together. Our budget deficiency is greater than all
former administrations put together. Madness!


23










D: Are there particular organizations that are in the
forefront of the peace movement, or is it a nebulous
grassroots movement?

M: No. I read the other day--it is interesting--[that]
there have been a proliferation of peace organizations
to staggering proportions. There is a book in
Washington that lists institutions and organizations,
and when I saw it many years ago, about 1975 or 1976,
there must have been about seventy peace organizations.
Now there must be thousands. I cannot tell you how
many there are. It is a grassroots movement, which is
very important to remember. This is not something
somebody has created from the top down. It is a
grassroots movement. People organize in different
ways. There are a countless number of peace
organizations--some small, some big. I think the
church has had a great impact. There is a great human
outcry now in this country.

There is a great deal of self-searching because all the
major denominations have lost members while the
Southern Baptists have gained a great number of
members. One of the reasons for that is that the major
denominations have been lifting up the peace agenda.
The Roman Catholic bishop, the Methodists, the
Presbyterians, the Lutherans, and Jesus said: "What
does it matter if you gain the world and lose your
soul? What would you give in exchange for your soul?"
So many of us in the Christian church are saying it is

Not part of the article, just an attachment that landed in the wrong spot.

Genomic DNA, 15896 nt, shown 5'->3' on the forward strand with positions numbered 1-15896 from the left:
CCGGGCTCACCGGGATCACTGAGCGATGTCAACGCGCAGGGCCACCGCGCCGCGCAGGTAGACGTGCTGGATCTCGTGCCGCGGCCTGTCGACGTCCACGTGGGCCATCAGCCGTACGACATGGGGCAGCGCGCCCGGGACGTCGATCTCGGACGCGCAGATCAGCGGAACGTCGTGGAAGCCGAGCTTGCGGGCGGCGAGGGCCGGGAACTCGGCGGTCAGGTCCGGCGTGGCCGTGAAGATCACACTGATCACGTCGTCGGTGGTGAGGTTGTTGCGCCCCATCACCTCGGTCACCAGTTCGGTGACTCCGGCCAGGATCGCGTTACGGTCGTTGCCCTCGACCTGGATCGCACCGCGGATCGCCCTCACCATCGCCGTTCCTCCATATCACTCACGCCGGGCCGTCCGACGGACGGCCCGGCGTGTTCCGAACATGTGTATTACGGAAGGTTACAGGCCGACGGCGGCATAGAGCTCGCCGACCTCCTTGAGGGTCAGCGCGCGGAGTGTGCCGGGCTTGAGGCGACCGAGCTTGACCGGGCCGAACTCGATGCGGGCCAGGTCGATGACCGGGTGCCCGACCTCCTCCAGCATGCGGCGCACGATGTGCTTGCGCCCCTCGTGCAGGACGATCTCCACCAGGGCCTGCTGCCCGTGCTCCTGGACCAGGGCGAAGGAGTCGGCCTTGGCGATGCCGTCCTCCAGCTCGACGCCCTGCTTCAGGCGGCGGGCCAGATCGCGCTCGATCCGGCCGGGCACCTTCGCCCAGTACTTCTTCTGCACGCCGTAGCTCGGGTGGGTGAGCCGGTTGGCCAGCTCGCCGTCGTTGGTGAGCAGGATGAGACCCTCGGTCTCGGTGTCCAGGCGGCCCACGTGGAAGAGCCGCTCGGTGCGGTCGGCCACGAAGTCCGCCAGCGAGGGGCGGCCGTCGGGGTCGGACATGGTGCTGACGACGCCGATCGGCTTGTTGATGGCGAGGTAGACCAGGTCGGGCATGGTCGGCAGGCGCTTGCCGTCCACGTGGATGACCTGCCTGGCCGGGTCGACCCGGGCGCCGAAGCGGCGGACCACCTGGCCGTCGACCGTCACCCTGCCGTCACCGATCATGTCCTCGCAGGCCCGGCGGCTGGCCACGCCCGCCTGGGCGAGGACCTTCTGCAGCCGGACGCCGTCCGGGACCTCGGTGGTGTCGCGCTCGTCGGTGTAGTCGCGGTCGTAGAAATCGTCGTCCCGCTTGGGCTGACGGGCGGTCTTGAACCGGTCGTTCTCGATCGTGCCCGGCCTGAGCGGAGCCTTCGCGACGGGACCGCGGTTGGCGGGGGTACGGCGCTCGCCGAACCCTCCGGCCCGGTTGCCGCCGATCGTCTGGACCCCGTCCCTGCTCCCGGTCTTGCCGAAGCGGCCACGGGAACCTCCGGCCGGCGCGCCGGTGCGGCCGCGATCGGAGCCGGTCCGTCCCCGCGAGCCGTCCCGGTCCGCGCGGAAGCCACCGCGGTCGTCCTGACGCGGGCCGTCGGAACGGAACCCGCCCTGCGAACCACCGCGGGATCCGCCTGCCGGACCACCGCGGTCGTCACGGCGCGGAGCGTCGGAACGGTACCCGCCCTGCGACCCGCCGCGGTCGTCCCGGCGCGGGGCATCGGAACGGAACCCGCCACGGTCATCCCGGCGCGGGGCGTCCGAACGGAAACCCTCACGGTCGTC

more important to save our souls than to have large
churches. Of course we remember that Jesus too, when
he died, died with that cry and that sob pent up in his
throat, "Will you too go away?" Success is never a
mark of integrity or God's providence. God has always
worked with minorities. So we never lose sight of
that.

D: If you had to recommend a book or two books to somebody
wanting to learn more about the peace movement or to
get them thinking in that direction, what are one or
two books you might recommend?

M: I would recommend the Bible, of course, but I have to
be careful, because some people read in the Bible all
kinds of hatred and all kinds of antagonism. I cannot
think of any one book. I have read so much and some
piecemeal stuff.

D: Has there been a particular individual that has
influenced your thinking besides Jesus Christ as far as
your thinking?

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M: Yes, there have been individuals. [Professor] Robert
McAfee Brown has been one, and Bonhoeffer has been
another.

D: That is Dietrich Bonhoeffer?

M: Yes. And Dr. Paul Scherer. I have read a great deal
of Dr. William Sloan Coffin in New York. I think he is
right now, perhaps, the most influential theologian in
the field of peace. The writings of Gandhi have been
important to me. Of course, my background in
philosophy [has contributed to my thinking].

D: To change the question just a little bit, of the recent
American presidents, have there been any for whom you
have felt a special affinity?

M: Well, you know I was very close to John Kennedy. I
felt that had Kennedy lived, we might have seen some
different path, for example, in terms of the Peace
Corps. I read a story the other day that just before
he died, he met with a French reporter--I forget his
name now--who was going from the United States to Cuba.
Fidel Castro tells this story. And he [Kennedy] asked
that reporter to carry a message to Fidel Castro to see
if there was any way they could begin a rapprochement.
His concept of the world, his erudition [was great].
There is a lot of [negative] stuff coming out about him
now. It may be true. I have no way of judging his
womanizing and things like that. But he was greatly
respected. Whenever I travel in Latin American, no
matter what home you visit, I [almost] always found a
picture of John F. Kennedy on the wall. There are
streets named for John F. Kennedy in every major
country in this world. Somehow he lit a light or a
candle. And he stood up to [Nikita] Khrushchev, but he
never humiliated Khrushchev. He never made him lose